Shot pouches are one of the most basic items for anybodies gear, and yet done so wrong so often. There are very few surviving examples to base one on is a big part of the problem, and lots of misdated ones to go wrong on. My hope with this write up is, by showing the two bags I use, along with a smattering of period images and a few period accounts, help dispel some shot pouch myths.
"My powder horn and ball pouch always contained more or less ammunition, I found them empty. My knife also, which I commonly carried appended to the strap of my shot pouch, was gone."
- A Narrative of the Captivity and Adventures of John Tanner
"We sold the Indean plunder in the fort on Monday at Vandue and it fetched fifty shillings for each man. . . . . . . I bought some of this plunder, some nise wamp um and a shot bag and powder horn ect."
-Daniel Trabue interview in the Draper manuscripts
The first bag i use is one that I've shown before and is just a simple brain tan pouch with knife attached. It is my take on a plain jane simple Indian made shot pouch. Not really a lot to say about it other than it works. And I've taken a few spills, but have yet to have the bag spill anything even with out a button.
"He went up that time, clear up as far as the mouth of the Kanawha. . . . . . Brought back a very nice Indian shot pouch with him, all beaded off; don't know where he got it."
-William Clinkenbeard interview in the Shane portion of the Draper manuscripts
The second pouch I use is one inspired by an original finger woven bag and was made by Alec Fourman. No inside pockets on this one either, but still an excellent working pouch. A few thoughts here on finger woven bags - there is a lot of bad out there as far as attempts at repro's go. Think small yarn, oblique woven, with the beads woven in also - sometimes on a carrier strand of linen thread. Most originals are lined. They are constructed in one of two ways, either woven in the round or woven as a panel and then folded and sewn up the sides. Some originals have quill work on the bags, straps, and/ or fringe and many have tin cones with deer hair. (thanks Fourman for stopping hay work for a minute to get your brain picked!) DO NOT, I repeat, DO NOT use a piece of wool fabric with beads sewn on and think it in any way resembles a finger woven bag.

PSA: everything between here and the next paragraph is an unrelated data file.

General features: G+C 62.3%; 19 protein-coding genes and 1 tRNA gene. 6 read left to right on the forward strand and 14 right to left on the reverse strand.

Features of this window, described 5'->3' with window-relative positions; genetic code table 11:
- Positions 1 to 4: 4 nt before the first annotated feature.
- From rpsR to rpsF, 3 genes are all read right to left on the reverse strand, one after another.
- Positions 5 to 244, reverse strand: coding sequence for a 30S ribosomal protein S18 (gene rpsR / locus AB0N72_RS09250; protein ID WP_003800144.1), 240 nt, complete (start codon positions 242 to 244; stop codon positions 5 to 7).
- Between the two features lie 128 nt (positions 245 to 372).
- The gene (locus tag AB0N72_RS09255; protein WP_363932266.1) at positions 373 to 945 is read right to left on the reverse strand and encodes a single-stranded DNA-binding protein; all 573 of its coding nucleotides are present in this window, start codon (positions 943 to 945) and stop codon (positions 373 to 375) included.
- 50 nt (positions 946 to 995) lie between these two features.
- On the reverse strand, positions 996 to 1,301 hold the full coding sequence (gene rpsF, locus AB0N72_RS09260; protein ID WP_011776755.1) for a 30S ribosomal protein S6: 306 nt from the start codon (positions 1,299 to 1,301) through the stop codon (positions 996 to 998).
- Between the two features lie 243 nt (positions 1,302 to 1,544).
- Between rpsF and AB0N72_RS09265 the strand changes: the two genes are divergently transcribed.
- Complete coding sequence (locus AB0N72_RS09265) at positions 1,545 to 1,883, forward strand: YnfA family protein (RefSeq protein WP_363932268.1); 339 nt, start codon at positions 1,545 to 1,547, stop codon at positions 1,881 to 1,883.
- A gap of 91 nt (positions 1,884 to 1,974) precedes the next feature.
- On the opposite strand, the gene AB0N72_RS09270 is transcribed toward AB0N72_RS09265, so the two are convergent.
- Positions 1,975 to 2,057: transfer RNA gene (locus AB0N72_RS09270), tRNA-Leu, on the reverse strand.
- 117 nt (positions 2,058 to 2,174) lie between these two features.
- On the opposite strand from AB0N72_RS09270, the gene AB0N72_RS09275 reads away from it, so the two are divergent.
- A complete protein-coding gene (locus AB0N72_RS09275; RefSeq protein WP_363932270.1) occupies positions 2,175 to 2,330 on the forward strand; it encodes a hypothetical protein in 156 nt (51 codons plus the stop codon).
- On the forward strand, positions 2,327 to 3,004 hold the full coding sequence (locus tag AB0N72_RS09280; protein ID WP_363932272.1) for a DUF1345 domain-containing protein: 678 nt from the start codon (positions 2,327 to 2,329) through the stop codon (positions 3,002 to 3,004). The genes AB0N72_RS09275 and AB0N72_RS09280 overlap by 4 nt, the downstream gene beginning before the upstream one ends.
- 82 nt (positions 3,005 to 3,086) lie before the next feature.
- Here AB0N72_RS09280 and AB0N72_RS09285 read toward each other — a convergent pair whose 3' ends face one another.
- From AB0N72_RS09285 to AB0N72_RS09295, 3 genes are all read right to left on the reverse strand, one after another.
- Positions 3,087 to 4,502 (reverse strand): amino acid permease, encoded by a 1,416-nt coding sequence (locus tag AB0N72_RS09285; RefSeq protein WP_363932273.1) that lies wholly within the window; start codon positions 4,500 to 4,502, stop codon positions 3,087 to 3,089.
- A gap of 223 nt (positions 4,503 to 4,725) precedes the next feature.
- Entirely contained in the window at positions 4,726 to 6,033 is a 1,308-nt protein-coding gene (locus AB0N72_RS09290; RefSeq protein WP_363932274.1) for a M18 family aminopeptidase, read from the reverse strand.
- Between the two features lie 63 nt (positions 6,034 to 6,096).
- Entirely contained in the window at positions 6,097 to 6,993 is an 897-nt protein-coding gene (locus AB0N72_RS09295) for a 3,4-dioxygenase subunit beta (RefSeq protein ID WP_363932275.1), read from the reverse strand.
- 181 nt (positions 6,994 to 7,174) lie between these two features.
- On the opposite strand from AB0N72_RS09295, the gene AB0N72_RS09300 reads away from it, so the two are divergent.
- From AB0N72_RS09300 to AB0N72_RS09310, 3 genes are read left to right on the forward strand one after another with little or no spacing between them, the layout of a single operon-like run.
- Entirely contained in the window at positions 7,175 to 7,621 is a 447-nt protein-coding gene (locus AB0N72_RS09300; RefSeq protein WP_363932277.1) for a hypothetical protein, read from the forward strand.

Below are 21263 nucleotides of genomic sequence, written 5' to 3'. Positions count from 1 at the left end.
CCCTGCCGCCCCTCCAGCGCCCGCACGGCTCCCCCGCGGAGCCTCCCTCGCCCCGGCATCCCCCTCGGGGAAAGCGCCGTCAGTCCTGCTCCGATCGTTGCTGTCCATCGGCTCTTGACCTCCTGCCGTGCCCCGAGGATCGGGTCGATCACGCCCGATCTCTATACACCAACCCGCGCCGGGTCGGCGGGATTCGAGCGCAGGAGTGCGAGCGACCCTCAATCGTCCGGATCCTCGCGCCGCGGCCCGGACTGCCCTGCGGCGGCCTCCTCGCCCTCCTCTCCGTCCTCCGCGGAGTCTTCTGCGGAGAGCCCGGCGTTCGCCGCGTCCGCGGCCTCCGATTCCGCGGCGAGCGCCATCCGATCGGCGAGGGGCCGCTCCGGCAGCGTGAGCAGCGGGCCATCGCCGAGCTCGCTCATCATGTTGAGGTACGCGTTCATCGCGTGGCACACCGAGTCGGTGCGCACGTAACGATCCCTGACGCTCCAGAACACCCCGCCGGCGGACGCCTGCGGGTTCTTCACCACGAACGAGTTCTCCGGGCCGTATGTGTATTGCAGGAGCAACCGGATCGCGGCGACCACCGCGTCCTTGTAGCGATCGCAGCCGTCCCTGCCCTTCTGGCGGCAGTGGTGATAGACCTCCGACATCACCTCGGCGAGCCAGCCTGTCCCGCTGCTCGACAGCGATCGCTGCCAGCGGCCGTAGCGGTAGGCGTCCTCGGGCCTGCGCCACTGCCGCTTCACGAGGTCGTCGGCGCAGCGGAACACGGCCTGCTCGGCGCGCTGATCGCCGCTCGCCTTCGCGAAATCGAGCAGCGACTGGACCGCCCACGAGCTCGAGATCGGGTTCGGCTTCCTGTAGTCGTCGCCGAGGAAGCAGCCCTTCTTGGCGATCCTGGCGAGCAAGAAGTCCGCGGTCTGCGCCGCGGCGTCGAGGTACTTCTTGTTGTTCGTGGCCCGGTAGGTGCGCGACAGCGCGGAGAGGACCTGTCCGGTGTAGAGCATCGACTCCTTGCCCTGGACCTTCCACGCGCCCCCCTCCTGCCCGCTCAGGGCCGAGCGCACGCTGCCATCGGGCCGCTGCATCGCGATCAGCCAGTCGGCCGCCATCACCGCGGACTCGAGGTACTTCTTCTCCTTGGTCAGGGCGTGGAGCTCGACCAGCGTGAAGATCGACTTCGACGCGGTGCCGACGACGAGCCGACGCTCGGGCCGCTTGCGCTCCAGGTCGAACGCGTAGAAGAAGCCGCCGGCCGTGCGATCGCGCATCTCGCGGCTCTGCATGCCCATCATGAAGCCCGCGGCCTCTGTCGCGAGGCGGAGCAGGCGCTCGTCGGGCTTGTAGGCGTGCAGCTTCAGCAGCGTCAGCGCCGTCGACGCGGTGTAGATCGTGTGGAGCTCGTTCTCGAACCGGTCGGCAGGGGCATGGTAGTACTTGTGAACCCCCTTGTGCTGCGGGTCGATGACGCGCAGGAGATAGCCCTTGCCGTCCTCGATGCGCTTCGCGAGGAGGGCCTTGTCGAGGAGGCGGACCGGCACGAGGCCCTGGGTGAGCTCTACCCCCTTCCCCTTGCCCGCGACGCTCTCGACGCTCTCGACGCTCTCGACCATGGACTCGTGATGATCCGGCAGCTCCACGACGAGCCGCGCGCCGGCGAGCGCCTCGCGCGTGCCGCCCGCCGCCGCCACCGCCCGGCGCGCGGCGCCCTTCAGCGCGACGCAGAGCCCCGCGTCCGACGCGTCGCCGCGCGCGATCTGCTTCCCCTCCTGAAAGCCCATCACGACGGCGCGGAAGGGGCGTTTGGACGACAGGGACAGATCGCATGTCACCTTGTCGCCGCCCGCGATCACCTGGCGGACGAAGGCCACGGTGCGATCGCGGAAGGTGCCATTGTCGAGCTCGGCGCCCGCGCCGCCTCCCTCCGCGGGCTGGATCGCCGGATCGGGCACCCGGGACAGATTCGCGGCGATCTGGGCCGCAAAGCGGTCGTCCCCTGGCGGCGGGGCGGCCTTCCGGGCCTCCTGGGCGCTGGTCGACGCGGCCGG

Other thoughts on what to avoid when it comes to common shooting pouches on the 1770's frontier - Incorrect leather, i.e. chrome tan. Rings on the strap. Modern buckles. Giant yarn straps. Inkle loom straps. Complex construction technique. Asymmetrical flaps. There's a few original leather ones from the period and a couple cloth ones. This is a whole other subject than the purpose of this blog post, but there are certainly other options, and some probably better for wide spread representation than the two I use. At the end of the day, if using the pouch for living history, base it off an original.
And last but not least, a shot pouch is not a carry all purse. It's sole purpose is to carry stuff to make the gun go boom. Bullets, flints, turnscrew and vent pick. But there's always a guy who just have to have something odd in his bag, so here's a few quotes to help that guy out . . . .
"Wymore had a pocket compass in his shot bag."
"My father bought the first pig to Lexington, gave $5 for it and a a chew of tobacco. He put it in his shot bag and brought it home."
- Wymore interview in the Shane portion of the Draper manuscripts
"At the time he had an Indian scalp in his shot pouch."
- Peter Cutright interview in the Shane portion of the Draper manuscripts